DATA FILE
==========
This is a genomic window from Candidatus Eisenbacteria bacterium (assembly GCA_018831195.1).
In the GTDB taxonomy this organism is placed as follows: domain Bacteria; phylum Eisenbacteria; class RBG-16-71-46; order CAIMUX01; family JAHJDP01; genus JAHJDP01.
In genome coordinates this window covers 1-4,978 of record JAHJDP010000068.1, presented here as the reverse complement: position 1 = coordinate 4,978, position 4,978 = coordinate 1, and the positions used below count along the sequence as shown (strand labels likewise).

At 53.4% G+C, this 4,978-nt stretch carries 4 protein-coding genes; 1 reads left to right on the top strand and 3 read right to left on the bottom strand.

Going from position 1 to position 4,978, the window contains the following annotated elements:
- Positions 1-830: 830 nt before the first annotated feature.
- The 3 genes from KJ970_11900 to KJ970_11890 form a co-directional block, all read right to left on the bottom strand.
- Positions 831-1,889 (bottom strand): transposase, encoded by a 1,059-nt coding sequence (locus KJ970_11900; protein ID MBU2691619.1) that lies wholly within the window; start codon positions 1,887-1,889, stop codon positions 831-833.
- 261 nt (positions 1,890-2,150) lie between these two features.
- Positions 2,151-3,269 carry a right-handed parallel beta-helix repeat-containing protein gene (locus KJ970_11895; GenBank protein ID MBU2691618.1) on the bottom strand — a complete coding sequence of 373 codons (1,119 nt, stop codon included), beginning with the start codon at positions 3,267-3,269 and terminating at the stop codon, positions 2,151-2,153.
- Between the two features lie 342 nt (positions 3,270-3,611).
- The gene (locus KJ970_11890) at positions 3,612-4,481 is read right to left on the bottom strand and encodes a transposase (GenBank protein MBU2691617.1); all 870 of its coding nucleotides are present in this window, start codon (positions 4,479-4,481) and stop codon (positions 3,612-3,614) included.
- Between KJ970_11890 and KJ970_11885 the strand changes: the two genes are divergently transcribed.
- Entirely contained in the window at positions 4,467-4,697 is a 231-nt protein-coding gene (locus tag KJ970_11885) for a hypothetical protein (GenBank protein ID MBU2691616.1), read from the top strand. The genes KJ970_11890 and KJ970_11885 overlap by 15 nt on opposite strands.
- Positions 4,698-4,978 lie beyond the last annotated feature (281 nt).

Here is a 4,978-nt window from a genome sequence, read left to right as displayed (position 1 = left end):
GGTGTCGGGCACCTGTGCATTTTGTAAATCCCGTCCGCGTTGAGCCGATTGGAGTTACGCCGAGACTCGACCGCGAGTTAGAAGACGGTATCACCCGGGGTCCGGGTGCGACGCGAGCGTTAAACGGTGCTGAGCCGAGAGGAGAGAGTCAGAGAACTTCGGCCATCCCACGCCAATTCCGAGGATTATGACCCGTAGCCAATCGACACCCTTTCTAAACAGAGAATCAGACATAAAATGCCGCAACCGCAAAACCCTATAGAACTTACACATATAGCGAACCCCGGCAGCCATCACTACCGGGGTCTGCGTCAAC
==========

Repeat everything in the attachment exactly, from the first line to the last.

This is a genomic window from Candidatus Eisenbacteria bacterium (assembly GCA_018831195.1).
In the GTDB taxonomy this organism is placed as follows: domain Bacteria; phylum Eisenbacteria; class RBG-16-71-46; order CAIMUX01; family JAHJDP01; genus JAHJDP01.
In genome coordinates this window covers 1-4,978 of record JAHJDP010000068.1, presented here as the reverse complement: position 1 = coordinate 4,978, position 4,978 = coordinate 1, and the positions used below count along the sequence as shown (strand labels likewise).

At 53.4% G+C, this 4,978-nt stretch carries 4 protein-coding genes; 1 reads left to right on the top strand and 3 read right to left on the bottom strand.

Going from position 1 to position 4,978, the window contains the following annotated elements:
- Positions 1-830: 830 nt before the first annotated feature.
- The 3 genes from KJ970_11900 to KJ970_11890 form a co-directional block, all read right to left on the bottom strand.
- Positions 831-1,889 (bottom strand): transposase, encoded by a 1,059-nt coding sequence (locus KJ970_11900; protein ID MBU2691619.1) that lies wholly within the window; start codon positions 1,887-1,889, stop codon positions 831-833.
- 261 nt (positions 1,890-2,150) lie between these two features.
- Positions 2,151-3,269 carry a right-handed parallel beta-helix repeat-containing protein gene (locus KJ970_11895; GenBank protein ID MBU2691618.1) on the bottom strand — a complete coding sequence of 373 codons (1,119 nt, stop codon included), beginning with the start codon at positions 3,267-3,269 and terminating at the stop codon, positions 2,151-2,153.
- Between the two features lie 342 nt (positions 3,270-3,611).
- The gene (locus KJ970_11890) at positions 3,612-4,481 is read right to left on the bottom strand and encodes a transposase (GenBank protein MBU2691617.1); all 870 of its coding nucleotides are present in this window, start codon (positions 4,479-4,481) and stop codon (positions 3,612-3,614) included.
- Between KJ970_11890 and KJ970_11885 the strand changes: the two genes are divergently transcribed.
- Entirely contained in the window at positions 4,467-4,697 is a 231-nt protein-coding gene (locus tag KJ970_11885) for a hypothetical protein (GenBank protein ID MBU2691616.1), read from the top strand. The genes KJ970_11890 and KJ970_11885 overlap by 15 nt on opposite strands.
- Positions 4,698-4,978 lie beyond the last annotated feature (281 nt).

Here is a 4,978-nt window from a genome sequence, read left to right as displayed (position 1 = left end):
GGTGTCGGGCACCTGTGCATTTTGTAAATCCCGTCCGCGTTGAGCCGATTGGAGTTACGCCGAGACTCGACCGCGAGTTAGAAGACGGTATCACCCGGGGTCCGGGTGCGACGCGAGCGTTAAACGGTGCTGAGCCGAGAGGAGAGAGTCAGAGAACTTCGGCCATCCCACGCCAATTCCGAGGATTATGACCCGTAGCCAATCGACACCCTTTCTAAACAGAGAATCAGACATAAAATGCCGCAACCGCAAAACCCTATAGAACTTACACATATAGCGAACCCCGGCAGCCATCACTACCGGGGTCTGCGTCAAC